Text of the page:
The Sorbet Group employs around 3 500 workers, mainly from previously disadvantaged and poorer communities. They’re skilled labourers, trained as either beauty therapists, nail technicians, hair stylists or barbers.

“Our employees are often the sole breadwinners in their households, and their financial responsibility, therefore, extends to their broader families, comprising around 20 000 people,” says Linda. “We believe in being in constant contact with all of our stakeholders and in taking on a positive, agile and ‘can do’ attitude.”

 
 
 
 
 
View this post on Instagram
 
 
 
 
 
 
 
 
 

Here’s a hint of what we’re looking forward to 😉, what’s yours? #GetThatFeeling

A post shared by Sorbet (@sorbetgroup) on

4. You have a responsibility, so be resilient and adaptable

“Start with people and build your business around it – whether these are your clients, employees or the community you work in. This pandemic is showing us that we need new paradigms and ways of doing business.”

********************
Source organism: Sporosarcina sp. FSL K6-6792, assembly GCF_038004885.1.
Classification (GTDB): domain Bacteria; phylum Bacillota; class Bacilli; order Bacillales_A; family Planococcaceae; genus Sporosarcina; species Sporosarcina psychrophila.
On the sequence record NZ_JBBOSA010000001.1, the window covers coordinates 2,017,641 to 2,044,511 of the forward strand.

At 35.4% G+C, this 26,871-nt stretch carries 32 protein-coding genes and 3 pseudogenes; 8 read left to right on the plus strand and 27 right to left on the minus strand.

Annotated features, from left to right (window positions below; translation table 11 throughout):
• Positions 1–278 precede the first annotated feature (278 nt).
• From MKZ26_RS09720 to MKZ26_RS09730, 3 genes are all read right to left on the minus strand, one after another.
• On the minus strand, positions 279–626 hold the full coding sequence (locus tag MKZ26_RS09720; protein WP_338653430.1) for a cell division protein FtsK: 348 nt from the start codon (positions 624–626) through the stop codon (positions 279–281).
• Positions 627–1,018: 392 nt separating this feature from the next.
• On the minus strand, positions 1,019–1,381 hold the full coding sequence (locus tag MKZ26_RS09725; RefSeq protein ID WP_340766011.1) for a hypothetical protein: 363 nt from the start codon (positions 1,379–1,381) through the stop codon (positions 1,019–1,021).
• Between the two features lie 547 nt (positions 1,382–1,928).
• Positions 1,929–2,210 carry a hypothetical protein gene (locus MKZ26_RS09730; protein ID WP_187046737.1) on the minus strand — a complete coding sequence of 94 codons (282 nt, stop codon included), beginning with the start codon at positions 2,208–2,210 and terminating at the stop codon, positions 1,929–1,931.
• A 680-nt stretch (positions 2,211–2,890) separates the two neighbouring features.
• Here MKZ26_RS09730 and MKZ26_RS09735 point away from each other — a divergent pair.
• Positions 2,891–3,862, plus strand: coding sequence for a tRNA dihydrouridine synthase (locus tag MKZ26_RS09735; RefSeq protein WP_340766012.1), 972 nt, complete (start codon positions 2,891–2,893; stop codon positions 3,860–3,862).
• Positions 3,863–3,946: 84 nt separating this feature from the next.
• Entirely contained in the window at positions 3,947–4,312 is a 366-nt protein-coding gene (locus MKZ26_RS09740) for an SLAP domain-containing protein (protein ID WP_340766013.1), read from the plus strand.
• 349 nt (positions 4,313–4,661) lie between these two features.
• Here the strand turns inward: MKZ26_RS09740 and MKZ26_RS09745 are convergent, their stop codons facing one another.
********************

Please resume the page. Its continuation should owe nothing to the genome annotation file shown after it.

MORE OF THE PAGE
The beauty industry plays a crucial role in empowering thousands of South Africans with a career and the opportunity to earn a living – this is a responsibility Sorbet doesn’t take lightly.

5. Tap into relief measures for employees

The Sorbet Group provided R7 million during May and June to approximately 3 500 employees in the form of food vouchers. Employees receive vouchers to the value of R1 000 a month for two months – this will be re-assessed along the way, depending on lockdown status.

READ MORE: “The One Piece Of Advice I’d Give My Younger Self” – Girl Bosses Dish Life And Leadership Lessons

Stellski Coffee Bar‘s strategy: just keep on doing what you’re good at

Stellski Coffee Bar opened in August last year – and then COVID hit. “Opening a coffee bar and launching a coffee brand in a very competitive market and a tough economy has been challenging, to say the least, but our hard work has paid off. We’re proud and grateful to have built an incredible, loyal customer base in such a short period of time,” says Megan.

1. Educated yourself on the “problem”

When the President declared a national state of disaster, Megan and her team immediately educated themselves on the coronavirus. “Understanding the hard facts on how the virus spreads and who is most at risk allowed us to educate our team and implement reasonable precautionary measures to combat the spread of infection.”